Many Amel customers are older cruising couples, so easy operation is key. "If you can lift 50 pounds, you can do everything on this boat yourself," says U.S. agent Joel Potter. The electric furling main and genoa, electric winches, a bow thruster, and hydraulic pistons to help lift berths to access storage all support his claim
Related Resources
2007 CW Sailboat Show: Boat Reviews and Photo Gallery Directory

Amel's characteristic steering station, behind the hard windshield/dodger, has push-button controls and readouts for almost all systems, although visibility from the chair is limited.

Built-in lee cloths and ample tankage indicate a boat designed for passagemaking. In port, the sumptuous leather-and-mahogany interior makes the 54 a queen on any quay that the built-in passerelle touches. The seaworthy galley has a dishwasher and a deep freeze; a washer/dryer is standard. Ample storage for cruising gear includes a cavernous lazarette fit for an RIB.
Henri Amel knew that cruisers don't hand steer standing up.

Henri Amel knew that a ketch rig made a more flexible rig.

I am not sure that I need two anchor winches but Henri could propably convince me.

This a production boat that can be circumnavigated with confidence, it comes with lee cloths, a hard dodger, big tanks and it is bullet proof. The chain plates, rudder, bulkheads and hatches will all remain where they are supposed to be. It even has a lazerette locker that can swallow a rib! No davits or dinghy on deck. [ Yes all proper cruisers have a rib. ]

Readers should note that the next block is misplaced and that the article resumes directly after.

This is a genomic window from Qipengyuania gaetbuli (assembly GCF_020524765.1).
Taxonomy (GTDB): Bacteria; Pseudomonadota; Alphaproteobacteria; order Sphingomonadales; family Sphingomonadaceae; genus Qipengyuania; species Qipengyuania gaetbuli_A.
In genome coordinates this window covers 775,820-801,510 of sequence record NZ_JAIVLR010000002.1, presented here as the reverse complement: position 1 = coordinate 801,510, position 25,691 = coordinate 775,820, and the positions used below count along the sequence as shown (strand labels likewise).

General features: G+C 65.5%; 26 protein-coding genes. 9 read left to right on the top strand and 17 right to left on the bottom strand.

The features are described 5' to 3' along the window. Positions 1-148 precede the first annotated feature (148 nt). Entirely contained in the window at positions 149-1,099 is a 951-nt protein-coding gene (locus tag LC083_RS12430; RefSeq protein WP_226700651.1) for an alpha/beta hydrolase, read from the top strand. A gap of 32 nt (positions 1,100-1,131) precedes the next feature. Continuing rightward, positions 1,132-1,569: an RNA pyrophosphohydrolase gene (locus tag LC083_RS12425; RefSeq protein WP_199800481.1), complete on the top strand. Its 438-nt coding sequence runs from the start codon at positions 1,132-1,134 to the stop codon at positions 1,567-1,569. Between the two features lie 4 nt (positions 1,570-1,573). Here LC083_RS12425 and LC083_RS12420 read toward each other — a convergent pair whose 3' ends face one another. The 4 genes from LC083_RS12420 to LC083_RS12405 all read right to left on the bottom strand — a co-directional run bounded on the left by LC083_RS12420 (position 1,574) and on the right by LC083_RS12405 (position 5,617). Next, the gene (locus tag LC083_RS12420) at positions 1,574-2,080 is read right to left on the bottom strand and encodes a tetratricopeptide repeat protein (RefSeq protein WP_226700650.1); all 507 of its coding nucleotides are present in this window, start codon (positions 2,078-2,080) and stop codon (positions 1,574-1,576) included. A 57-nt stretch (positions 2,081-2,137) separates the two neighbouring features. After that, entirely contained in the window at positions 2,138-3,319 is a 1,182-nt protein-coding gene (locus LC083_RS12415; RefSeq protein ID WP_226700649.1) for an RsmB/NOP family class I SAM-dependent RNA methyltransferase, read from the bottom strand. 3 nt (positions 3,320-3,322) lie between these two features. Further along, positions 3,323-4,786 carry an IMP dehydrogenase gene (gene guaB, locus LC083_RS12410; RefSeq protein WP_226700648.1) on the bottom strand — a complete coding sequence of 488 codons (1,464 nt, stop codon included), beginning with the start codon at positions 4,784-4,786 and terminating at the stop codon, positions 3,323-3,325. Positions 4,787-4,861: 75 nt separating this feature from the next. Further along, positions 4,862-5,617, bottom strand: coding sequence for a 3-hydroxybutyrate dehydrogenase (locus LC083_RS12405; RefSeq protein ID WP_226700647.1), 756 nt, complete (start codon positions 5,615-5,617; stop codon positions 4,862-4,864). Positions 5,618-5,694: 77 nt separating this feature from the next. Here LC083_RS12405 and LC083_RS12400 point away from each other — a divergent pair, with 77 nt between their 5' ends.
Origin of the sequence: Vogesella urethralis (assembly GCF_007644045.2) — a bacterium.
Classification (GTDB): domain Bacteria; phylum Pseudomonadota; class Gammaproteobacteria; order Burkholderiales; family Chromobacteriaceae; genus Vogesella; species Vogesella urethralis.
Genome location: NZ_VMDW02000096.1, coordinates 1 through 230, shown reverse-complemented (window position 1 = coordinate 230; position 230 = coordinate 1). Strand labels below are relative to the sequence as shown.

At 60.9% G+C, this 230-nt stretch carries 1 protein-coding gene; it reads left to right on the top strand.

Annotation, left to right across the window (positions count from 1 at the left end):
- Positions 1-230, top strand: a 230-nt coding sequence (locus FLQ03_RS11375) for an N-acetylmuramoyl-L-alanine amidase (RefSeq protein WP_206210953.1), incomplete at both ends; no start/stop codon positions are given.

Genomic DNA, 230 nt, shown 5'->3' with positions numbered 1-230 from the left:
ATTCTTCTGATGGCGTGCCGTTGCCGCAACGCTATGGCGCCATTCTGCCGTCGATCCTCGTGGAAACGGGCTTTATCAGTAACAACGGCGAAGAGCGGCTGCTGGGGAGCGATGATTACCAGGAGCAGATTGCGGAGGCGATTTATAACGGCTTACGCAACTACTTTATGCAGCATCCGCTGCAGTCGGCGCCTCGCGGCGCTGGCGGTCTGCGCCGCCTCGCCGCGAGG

The only thing I would worry about long term say 10 years plus is the number of electric motors involved in sailing it. But for a boat to sailaway from the factory this is it.

Mind you it is not cheap! I certainly can not afford one, but if I find a couple of million down the back of the couch then it is no 1 on the list.

There is a nice video on the factory site, switch to English and enjoy.
http://www.amel.fr/
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  #174  
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Quote:
Originally Posted by TQA View Post
Amel a French manufacturer build proper cruising boats. Absolutely no concessions to the racing boys and girls or those wishing to be the queen of the marina. It has big tanks, watertight bulkheads, ketch rig etc.

Here is a review.



Henri Amel knew that cruisers don't hand steer standing up.

Henri Amel knew that a ketch rig made a more flexible rig.

I am not sure that I need two anchor winches but Henri could propably convince me.

This a production boat that can be circumnavigated with confidence, it comes with lee cloths, a hard dodger, big tanks and it is bullet proof. The chain plates, rudder, bulkheads and hatches will all remain where they are supposed to be. It even has a lazerette locker that can swallow a rib! No davits or dinghy on deck. [ Yes all proper cruisers have a rib. ]